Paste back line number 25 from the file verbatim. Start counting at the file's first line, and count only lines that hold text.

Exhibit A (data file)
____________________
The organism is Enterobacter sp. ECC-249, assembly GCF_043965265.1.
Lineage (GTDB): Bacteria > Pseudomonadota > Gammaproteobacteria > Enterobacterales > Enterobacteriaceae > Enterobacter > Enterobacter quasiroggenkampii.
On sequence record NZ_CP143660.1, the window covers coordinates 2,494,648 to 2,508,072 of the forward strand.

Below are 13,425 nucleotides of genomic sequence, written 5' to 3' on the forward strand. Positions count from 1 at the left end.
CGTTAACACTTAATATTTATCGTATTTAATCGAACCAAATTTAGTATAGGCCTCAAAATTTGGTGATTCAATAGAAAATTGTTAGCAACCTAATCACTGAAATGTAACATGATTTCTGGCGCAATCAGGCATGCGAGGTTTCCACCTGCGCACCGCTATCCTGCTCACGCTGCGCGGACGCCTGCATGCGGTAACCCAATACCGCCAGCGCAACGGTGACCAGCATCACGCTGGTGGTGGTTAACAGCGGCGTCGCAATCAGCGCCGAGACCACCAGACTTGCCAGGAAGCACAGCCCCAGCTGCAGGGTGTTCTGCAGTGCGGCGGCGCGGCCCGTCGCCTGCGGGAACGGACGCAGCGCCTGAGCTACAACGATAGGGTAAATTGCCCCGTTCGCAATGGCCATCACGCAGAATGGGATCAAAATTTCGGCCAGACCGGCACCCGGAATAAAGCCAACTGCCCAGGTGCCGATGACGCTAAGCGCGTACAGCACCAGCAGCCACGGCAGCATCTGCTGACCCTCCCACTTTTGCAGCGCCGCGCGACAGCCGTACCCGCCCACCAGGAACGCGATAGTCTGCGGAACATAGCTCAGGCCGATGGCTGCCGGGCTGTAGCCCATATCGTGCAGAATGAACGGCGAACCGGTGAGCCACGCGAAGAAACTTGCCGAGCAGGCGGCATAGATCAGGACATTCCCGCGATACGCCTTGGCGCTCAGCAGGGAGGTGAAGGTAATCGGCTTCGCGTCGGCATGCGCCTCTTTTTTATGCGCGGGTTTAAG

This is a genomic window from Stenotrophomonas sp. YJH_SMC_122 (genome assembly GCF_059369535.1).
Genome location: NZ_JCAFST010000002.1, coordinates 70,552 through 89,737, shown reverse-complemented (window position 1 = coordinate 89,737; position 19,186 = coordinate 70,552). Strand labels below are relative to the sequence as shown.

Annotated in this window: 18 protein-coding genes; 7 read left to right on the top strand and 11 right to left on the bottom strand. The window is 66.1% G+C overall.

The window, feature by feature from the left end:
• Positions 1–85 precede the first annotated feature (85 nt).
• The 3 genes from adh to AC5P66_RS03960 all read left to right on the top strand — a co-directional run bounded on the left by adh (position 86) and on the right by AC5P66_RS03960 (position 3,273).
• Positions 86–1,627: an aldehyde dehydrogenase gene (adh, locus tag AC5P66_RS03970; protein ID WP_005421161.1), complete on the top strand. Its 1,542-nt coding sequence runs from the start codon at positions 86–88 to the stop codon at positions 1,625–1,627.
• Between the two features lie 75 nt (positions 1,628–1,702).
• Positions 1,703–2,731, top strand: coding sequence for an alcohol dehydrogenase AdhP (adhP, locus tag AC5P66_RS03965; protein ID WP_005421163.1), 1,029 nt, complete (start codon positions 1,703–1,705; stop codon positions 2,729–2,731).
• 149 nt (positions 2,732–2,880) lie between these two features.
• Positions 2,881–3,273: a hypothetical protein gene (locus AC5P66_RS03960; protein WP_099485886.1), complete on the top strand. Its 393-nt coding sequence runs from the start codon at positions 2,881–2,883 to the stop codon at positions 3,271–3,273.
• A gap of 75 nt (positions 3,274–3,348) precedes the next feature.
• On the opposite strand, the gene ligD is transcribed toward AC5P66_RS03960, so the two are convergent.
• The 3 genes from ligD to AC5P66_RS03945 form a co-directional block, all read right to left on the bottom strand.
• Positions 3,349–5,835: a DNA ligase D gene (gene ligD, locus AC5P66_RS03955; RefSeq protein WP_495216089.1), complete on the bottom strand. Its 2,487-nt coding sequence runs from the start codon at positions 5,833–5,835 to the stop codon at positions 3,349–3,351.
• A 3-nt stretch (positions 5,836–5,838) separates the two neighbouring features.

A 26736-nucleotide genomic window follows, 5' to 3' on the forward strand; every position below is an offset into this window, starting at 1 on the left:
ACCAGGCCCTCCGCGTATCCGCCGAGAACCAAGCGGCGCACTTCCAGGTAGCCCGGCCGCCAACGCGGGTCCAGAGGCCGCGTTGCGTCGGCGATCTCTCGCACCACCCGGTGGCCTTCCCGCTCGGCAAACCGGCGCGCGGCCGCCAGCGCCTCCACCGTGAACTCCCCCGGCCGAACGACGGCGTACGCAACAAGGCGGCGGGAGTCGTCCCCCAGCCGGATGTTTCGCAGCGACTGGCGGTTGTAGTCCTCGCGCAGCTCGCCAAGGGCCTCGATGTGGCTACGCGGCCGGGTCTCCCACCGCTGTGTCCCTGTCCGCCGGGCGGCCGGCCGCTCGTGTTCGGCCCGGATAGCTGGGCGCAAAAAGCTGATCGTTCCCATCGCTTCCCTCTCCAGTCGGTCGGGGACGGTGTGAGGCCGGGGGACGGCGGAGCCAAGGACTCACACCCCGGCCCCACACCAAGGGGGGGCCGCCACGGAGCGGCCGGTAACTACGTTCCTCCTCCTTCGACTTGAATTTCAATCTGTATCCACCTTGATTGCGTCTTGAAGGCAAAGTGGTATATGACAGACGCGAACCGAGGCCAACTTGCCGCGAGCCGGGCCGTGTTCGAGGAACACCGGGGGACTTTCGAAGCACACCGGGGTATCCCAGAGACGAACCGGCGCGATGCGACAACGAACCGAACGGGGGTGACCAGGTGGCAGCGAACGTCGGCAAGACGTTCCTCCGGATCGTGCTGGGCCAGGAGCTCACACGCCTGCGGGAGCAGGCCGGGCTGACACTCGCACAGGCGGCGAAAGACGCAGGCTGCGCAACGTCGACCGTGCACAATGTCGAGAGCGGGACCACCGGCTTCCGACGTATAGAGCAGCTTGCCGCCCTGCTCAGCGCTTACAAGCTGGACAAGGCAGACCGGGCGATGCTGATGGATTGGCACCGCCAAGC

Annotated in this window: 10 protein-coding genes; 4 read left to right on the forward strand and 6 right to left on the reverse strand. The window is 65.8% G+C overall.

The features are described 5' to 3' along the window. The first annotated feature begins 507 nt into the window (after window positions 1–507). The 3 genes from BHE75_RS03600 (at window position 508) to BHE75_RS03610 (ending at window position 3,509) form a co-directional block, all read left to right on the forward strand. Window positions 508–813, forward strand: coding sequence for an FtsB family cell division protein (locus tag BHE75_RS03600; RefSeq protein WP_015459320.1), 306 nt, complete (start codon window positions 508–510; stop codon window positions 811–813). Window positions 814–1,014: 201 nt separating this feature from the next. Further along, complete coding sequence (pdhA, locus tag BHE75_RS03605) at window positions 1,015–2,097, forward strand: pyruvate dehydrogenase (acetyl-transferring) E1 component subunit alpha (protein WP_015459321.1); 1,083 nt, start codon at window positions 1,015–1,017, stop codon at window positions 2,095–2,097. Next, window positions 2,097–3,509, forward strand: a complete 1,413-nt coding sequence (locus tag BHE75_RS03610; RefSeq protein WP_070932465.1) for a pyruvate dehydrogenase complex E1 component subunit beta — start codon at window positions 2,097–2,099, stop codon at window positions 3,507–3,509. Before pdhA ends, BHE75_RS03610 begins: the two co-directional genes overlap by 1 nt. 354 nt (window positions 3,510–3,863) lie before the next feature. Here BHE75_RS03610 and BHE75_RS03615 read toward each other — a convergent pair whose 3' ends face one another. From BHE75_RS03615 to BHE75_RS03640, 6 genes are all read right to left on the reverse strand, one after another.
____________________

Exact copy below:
The features are described 5' to 3' along the window. The first annotated feature begins 507 nt into the window (after window positions 1–507). The 3 genes from BHE75_RS03600 (at window position 508) to BHE75_RS03610 (ending at window position 3,509) form a co-directional block, all read left to right on the forward strand. Window positions 508–813, forward strand: coding sequence for an FtsB family cell division protein (locus tag BHE75_RS03600; RefSeq protein WP_015459320.1), 306 nt, complete (start codon window positions 508–510; stop codon window positions 811–813). Window positions 814–1,014: 201 nt separating this feature from the next. Further along, complete coding sequence (pdhA, locus tag BHE75_RS03605) at window positions 1,015–2,097, forward strand: pyruvate dehydrogenase (acetyl-transferring) E1 component subunit alpha (protein WP_015459321.1); 1,083 nt, start codon at window positions 1,015–1,017, stop codon at window positions 2,095–2,097. Next, window positions 2,097–3,509, forward strand: a complete 1,413-nt coding sequence (locus tag BHE75_RS03610; RefSeq protein WP_070932465.1) for a pyruvate dehydrogenase complex E1 component subunit beta — start codon at window positions 2,097–2,099, stop codon at window positions 3,507–3,509. Before pdhA ends, BHE75_RS03610 begins: the two co-directional genes overlap by 1 nt. 354 nt (window positions 3,510–3,863) lie before the next feature. Here BHE75_RS03610 and BHE75_RS03615 read toward each other — a convergent pair whose 3' ends face one another. From BHE75_RS03615 to BHE75_RS03640, 6 genes are all read right to left on the reverse strand, one after another.